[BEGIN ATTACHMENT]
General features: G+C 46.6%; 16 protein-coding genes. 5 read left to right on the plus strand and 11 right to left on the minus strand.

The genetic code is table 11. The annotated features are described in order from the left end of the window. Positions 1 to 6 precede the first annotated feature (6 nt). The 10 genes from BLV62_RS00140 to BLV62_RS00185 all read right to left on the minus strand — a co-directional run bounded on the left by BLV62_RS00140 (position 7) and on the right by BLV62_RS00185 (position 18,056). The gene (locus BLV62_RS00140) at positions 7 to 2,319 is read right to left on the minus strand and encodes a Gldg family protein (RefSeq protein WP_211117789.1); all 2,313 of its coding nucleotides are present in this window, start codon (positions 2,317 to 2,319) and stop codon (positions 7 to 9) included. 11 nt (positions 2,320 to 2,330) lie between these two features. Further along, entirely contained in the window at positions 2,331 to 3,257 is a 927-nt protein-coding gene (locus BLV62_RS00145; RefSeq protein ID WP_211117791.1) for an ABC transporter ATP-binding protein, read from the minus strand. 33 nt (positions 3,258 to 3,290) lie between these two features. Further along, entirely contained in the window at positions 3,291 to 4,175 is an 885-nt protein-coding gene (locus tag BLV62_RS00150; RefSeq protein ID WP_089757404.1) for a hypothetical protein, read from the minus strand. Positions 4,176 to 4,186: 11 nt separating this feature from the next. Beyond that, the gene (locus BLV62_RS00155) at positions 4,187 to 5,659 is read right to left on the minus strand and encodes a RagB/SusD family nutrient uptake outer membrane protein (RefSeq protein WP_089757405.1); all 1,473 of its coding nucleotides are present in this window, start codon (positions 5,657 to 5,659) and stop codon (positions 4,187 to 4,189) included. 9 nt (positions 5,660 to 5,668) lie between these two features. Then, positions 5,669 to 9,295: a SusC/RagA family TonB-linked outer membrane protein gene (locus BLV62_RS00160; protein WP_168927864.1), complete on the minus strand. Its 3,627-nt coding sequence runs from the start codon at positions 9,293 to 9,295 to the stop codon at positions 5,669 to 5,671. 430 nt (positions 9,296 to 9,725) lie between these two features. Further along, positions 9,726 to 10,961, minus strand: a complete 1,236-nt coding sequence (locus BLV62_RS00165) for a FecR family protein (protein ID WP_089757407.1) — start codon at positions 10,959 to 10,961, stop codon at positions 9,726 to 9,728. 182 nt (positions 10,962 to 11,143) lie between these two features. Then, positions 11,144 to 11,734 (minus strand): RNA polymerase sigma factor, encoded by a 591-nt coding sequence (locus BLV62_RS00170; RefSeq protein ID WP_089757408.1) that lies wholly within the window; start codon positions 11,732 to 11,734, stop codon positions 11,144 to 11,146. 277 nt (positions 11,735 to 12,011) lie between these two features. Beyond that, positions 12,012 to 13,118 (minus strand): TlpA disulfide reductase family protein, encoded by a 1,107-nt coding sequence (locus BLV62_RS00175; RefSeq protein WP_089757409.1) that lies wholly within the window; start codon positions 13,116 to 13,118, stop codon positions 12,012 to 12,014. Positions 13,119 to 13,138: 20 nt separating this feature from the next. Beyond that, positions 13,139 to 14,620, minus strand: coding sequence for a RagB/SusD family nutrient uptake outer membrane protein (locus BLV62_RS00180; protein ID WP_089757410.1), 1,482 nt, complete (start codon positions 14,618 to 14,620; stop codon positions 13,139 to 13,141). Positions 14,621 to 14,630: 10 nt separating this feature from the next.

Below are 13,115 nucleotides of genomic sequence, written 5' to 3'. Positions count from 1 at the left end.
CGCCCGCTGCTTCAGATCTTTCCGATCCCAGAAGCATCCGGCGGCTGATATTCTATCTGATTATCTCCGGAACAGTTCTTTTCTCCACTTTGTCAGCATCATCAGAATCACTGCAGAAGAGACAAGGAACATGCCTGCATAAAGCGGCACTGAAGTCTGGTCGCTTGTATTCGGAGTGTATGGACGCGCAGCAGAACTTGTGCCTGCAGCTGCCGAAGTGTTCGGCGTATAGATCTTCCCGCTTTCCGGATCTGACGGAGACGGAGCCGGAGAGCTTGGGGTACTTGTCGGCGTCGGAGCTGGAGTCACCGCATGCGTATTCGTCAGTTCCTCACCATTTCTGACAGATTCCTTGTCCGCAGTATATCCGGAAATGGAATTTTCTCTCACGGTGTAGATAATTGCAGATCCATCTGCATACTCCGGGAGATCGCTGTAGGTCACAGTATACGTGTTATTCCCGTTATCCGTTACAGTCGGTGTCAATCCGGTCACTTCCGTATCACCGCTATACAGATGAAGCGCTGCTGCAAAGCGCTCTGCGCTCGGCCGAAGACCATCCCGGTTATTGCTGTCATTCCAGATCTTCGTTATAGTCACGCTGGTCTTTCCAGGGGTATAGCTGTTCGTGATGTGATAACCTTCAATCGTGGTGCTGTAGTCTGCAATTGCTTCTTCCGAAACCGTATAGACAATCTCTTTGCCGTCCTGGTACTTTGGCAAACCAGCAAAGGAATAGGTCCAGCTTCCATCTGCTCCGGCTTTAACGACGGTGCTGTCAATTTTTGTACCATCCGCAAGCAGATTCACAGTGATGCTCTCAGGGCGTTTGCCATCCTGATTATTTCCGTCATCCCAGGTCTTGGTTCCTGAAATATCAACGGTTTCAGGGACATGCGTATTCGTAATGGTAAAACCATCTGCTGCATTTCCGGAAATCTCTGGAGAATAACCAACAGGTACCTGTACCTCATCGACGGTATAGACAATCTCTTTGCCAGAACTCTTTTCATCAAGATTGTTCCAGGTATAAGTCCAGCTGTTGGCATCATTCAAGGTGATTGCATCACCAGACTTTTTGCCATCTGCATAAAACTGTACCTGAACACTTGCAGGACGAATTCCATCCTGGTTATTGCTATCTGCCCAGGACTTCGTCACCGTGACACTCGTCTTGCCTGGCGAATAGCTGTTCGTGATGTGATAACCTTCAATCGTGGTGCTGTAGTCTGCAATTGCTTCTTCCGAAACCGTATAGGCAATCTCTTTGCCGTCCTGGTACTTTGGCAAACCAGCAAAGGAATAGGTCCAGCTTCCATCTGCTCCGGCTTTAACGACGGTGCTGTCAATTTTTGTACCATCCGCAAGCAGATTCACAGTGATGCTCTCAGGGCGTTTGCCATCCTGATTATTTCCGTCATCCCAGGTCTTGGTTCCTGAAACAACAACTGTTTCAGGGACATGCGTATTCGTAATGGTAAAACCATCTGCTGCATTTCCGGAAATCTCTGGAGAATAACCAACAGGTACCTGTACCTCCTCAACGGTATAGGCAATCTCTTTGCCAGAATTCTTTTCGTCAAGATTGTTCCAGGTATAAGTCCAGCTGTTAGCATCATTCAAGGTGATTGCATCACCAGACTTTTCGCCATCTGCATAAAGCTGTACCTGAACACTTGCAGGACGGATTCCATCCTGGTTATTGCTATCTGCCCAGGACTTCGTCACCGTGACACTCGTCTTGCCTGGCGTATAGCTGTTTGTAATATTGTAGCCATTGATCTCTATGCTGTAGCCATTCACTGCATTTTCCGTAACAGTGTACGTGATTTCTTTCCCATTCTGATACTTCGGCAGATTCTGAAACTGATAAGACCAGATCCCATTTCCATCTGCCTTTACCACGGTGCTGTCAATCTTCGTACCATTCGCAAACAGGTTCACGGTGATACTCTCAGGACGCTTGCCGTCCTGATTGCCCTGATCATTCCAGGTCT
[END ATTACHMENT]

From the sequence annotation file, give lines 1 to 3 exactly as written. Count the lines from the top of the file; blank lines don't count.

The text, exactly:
General features: G+C 46.6%; 16 protein-coding genes. 5 read left to right on the plus strand and 11 right to left on the minus strand.

The genetic code is table 11. The annotated features are described in order from the left end of the window. Positions 1 to 6 precede the first annotated feature (6 nt). The 10 genes from BLV62_RS00140 to BLV62_RS00185 all read right to left on the minus strand — a co-directional run bounded on the left by BLV62_RS00140 (position 7) and on the right by BLV62_RS00185 (position 18,056). The gene (locus BLV62_RS00140) at positions 7 to 2,319 is read right to left on the minus strand and encodes a Gldg family protein (RefSeq protein WP_211117789.1); all 2,313 of its coding nucleotides are present in this window, start codon (positions 2,317 to 2,319) and stop codon (positions 7 to 9) included. 11 nt (positions 2,320 to 2,330) lie between these two features. Further along, entirely contained in the window at positions 2,331 to 3,257 is a 927-nt protein-coding gene (locus BLV62_RS00145; RefSeq protein ID WP_211117791.1) for an ABC transporter ATP-binding protein, read from the minus strand. 33 nt (positions 3,258 to 3,290) lie between these two features. Further along, entirely contained in the window at positions 3,291 to 4,175 is an 885-nt protein-coding gene (locus tag BLV62_RS00150; RefSeq protein ID WP_089757404.1) for a hypothetical protein, read from the minus strand. Positions 4,176 to 4,186: 11 nt separating this feature from the next. Beyond that, the gene (locus BLV62_RS00155) at positions 4,187 to 5,659 is read right to left on the minus strand and encodes a RagB/SusD family nutrient uptake outer membrane protein (RefSeq protein WP_089757405.1); all 1,473 of its coding nucleotides are present in this window, start codon (positions 5,657 to 5,659) and stop codon (positions 4,187 to 4,189) included. 9 nt (positions 5,660 to 5,668) lie between these two features. Then, positions 5,669 to 9,295: a SusC/RagA family TonB-linked outer membrane protein gene (locus BLV62_RS00160; protein WP_168927864.1), complete on the minus strand. Its 3,627-nt coding sequence runs from the start codon at positions 9,293 to 9,295 to the stop codon at positions 5,669 to 5,671. 430 nt (positions 9,296 to 9,725) lie between these two features. Further along, positions 9,726 to 10,961, minus strand: a complete 1,236-nt coding sequence (locus BLV62_RS00165) for a FecR family protein (protein ID WP_089757407.1) — start codon at positions 10,959 to 10,961, stop codon at positions 9,726 to 9,728. 182 nt (positions 10,962 to 11,143) lie between these two features. Then, positions 11,144 to 11,734 (minus strand): RNA polymerase sigma factor, encoded by a 591-nt coding sequence (locus BLV62_RS00170; RefSeq protein ID WP_089757408.1) that lies wholly within the window; start codon positions 11,732 to 11,734, stop codon positions 11,144 to 11,146. 277 nt (positions 11,735 to 12,011) lie between these two features. Beyond that, positions 12,012 to 13,118 (minus strand): TlpA disulfide reductase family protein, encoded by a 1,107-nt coding sequence (locus BLV62_RS00175; RefSeq protein WP_089757409.1) that lies wholly within the window; start codon positions 13,116 to 13,118, stop codon positions 12,012 to 12,014. Positions 13,119 to 13,138: 20 nt separating this feature from the next. Beyond that, positions 13,139 to 14,620, minus strand: coding sequence for a RagB/SusD family nutrient uptake outer membrane protein (locus BLV62_RS00180; protein ID WP_089757410.1), 1,482 nt, complete (start codon positions 14,618 to 14,620; stop codon positions 13,139 to 13,141). Positions 14,621 to 14,630: 10 nt separating this feature from the next.

Below are 13,115 nucleotides of genomic sequence, written 5' to 3'. Positions count from 1 at the left end.